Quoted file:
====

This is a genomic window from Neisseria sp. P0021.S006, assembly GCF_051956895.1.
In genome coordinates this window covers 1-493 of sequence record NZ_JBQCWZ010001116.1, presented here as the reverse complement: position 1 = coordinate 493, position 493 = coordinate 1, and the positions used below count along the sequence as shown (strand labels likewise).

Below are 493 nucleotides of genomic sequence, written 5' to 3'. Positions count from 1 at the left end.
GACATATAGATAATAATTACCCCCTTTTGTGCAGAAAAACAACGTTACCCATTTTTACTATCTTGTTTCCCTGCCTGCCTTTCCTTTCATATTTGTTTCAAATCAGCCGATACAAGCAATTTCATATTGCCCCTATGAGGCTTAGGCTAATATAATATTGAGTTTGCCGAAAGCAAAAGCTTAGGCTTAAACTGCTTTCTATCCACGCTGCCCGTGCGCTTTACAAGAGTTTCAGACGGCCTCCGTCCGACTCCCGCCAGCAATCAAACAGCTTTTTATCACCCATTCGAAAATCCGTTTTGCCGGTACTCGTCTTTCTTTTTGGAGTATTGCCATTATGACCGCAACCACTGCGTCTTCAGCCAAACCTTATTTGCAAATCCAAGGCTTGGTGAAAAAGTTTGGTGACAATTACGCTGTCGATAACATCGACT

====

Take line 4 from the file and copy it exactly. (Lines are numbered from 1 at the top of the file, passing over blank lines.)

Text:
GACATATAGATAATAATTACCCCCTTTTGTGCAGAAAAACAACGTTACCCATTTTTACTATCTTGTTTCCCTGCCTGCCTTTCCTTTCATATTTGTTTCAAATCAGCCGATACAAGCAATTTCATATTGCCCCTATGAGGCTTAGGCTAATATAATATTGAGTTTGCCGAAAGCAAAAGCTTAGGCTTAAACTGCTTTCTATCCACGCTGCCCGTGCGCTTTACAAGAGTTTCAGACGGCCTCCGTCCGACTCCCGCCAGCAATCAAACAGCTTTTTATCACCCATTCGAAAATCCGTTTTGCCGGTACTCGTCTTTCTTTTTGGAGTATTGCCATTATGACCGCAACCACTGCGTCTTCAGCCAAACCTTATTTGCAAATCCAAGGCTTGGTGAAAAAGTTTGGTGACAATTACGCTGTCGATAACATCGACT